March, 2005


28
Mar 05

Flanimals, by Ricky Gervais

This is a very peculiar, but funny book for kids & adults alike. Written by the genius behind “The Office” (if you haven’t seen it, you should check it out on BBC America or DVD straightaway — wholly unique & astounding), it’s a book about a series of made-up animals called Flanimals — goofy creatures that walk on their hands, sleep all day, and eat each other. It’s a funny book to read through — should be fun to read with our nephews and nieces.


21
Mar 05

North Korea: Another Country, by Bruce Cumings

I’ve been wanting to understand more about North Korea for a while now, so picked up this book at Kepler’s a bit ago without really knowing anything about it. I’d say it’s an interesting book about a particularly under-reported topic, but not one that you should really put on your reading list unless you’re particularly interested.

The book talks a lot about the current DPRK leadership, and a LOT about the Korean War, American mistakes, and the resulting situation in the country. Cumings leans quite a lot to the North Korean side of the story here, and blames the US for most of the country’s problems today — I found it to be a little over the top.

Having said all that, it’s useful to try to see through how American media reports things and question whether the things that we all “know” to be true really are. In that way, it reminded me a little bit of All the Pope’s Men, which highlights how strongly my views have been shaped by the media.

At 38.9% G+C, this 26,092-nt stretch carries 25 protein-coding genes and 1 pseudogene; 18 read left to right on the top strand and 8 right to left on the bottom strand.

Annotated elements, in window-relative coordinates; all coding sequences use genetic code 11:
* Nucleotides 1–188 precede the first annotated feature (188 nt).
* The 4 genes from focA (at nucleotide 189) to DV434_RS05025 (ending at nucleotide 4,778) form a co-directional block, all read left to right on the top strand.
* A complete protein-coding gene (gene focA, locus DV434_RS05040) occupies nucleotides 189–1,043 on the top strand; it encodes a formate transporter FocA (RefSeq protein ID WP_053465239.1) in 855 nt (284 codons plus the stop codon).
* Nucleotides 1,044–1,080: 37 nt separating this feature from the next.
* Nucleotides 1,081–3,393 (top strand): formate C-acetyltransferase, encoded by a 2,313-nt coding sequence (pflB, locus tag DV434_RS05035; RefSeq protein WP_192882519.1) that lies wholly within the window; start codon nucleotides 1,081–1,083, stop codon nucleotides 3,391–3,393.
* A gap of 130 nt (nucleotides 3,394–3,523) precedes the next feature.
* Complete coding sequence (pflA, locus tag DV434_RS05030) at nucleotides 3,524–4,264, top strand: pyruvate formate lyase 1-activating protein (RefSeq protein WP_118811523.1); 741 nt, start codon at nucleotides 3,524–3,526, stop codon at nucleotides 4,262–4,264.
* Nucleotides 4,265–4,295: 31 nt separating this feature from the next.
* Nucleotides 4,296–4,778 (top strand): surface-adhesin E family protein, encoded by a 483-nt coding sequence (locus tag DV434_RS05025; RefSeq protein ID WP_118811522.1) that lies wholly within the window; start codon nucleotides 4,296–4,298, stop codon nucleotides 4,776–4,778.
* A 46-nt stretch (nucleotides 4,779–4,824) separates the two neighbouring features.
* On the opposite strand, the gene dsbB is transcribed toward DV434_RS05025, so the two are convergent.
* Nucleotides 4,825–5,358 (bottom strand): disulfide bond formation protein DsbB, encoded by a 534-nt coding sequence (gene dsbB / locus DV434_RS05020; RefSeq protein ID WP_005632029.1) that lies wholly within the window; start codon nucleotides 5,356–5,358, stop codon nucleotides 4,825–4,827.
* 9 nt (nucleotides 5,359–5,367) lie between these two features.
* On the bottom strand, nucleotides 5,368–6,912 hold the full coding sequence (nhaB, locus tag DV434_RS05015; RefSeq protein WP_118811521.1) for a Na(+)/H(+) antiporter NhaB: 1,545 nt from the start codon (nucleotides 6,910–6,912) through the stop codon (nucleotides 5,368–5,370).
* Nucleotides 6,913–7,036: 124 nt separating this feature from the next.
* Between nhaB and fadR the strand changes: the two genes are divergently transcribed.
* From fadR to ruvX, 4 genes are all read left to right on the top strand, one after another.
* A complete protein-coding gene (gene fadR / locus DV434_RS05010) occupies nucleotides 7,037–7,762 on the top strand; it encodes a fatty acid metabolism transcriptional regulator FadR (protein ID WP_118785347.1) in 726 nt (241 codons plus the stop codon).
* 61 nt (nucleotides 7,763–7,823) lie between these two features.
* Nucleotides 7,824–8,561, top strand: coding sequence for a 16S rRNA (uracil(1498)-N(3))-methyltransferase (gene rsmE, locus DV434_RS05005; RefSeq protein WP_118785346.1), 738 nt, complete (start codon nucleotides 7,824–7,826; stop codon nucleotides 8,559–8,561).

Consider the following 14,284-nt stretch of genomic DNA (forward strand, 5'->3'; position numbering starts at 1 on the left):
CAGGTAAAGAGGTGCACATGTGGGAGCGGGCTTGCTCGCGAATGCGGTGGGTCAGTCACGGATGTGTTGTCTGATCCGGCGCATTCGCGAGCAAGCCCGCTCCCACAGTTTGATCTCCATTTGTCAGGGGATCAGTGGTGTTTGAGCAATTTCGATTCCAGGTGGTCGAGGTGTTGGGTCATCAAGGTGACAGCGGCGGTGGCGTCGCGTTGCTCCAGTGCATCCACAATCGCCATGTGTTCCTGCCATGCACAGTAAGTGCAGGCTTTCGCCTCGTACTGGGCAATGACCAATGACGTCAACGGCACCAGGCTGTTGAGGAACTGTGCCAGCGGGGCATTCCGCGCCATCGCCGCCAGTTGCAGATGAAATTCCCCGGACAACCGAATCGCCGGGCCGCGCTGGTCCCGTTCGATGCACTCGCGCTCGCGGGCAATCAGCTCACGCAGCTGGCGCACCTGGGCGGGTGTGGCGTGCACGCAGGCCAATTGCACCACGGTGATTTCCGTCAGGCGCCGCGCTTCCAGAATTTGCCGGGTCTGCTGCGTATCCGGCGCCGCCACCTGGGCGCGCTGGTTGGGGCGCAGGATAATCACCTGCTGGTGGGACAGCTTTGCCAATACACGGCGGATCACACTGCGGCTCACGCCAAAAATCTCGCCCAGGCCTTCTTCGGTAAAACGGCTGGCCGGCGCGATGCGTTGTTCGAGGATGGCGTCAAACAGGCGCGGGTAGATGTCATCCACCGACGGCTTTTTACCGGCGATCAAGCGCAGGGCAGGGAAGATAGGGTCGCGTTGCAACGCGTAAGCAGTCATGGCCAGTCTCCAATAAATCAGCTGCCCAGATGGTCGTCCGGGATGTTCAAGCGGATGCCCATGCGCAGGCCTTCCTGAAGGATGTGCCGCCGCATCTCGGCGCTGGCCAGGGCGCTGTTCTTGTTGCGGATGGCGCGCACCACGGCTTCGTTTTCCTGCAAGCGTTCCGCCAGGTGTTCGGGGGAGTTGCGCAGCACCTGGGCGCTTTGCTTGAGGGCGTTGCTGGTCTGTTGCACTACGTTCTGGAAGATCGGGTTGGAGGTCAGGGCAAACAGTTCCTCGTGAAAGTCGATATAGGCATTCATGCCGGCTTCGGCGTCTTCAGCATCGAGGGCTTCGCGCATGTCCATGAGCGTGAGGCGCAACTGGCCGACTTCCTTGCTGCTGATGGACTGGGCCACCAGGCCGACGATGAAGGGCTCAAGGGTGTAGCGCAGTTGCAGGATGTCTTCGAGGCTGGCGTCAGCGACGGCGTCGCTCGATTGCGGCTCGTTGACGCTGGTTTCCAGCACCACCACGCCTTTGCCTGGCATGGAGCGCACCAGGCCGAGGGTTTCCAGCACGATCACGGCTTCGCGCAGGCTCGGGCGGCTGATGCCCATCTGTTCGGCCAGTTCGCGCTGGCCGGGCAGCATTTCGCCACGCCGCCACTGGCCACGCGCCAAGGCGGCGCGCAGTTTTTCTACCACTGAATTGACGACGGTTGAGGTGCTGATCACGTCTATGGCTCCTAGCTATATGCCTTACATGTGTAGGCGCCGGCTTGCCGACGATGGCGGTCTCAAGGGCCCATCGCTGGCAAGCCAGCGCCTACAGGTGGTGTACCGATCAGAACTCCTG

Anyway, it’s a country that I wish I knew more about, so I’m happy to have spent a weekend with this book. I come away thinking that it isn’t such a crazy regime as we all are told now, but at the end of the day, it’s a small, under-resourced, isolated country that’s pretty scared of the major powers it perceives as aligned against it. In many ways, a scared country is more frightening to me than a basically aggressive one.


20
Mar 05

Shadow of the Giant, by Orson Scott Card

I’m a sucker for books in the Ender’s Game series by Orson Scott Card — I’ll read just about anything that Card writes in this one. Even though the books that are coming out these days aren’t all that great as science fiction, aren’t all that great as novels. But Card is really good at creating a momentum & books that are extremely quick to read. This one is about Peter as Hegemon and Bean as Giant — it’s a fine book, but nothing to get too excited about.


20
Mar 05

All the Pope’s Men, by John L. Allen, Jr.

This is another book that I’ve had on my shelf for a while but just got around to reading — it’s a relatively in depth look at the way that the Vatican works, how it’s organized, how it (organizationally) thinks about issues. I found much of the content interesting, although a little bit arcane (predictably, I suppose), and the author a little more sympathetic & apologetic for the Church than I would have liked. As an example, the book spends quite a lot of time going through two episodes — the sexual abuse scandal in the US, and teh Iraq war — and goes into excruciating detail on who did what, when, and why. It was a lot more detail than I expected, and it didn’t completely change my views on the situation, but certainly gave me some other points of view to think about that are worthwhile. I’m predicting that this book, and another of Allen’s books, Conclave, will sell extremely well in the coming months or years as a new Pope takes the spot. A fine book, but I probably can only recommend it to you if you’ve got a lot of extra time. ­čÖé


11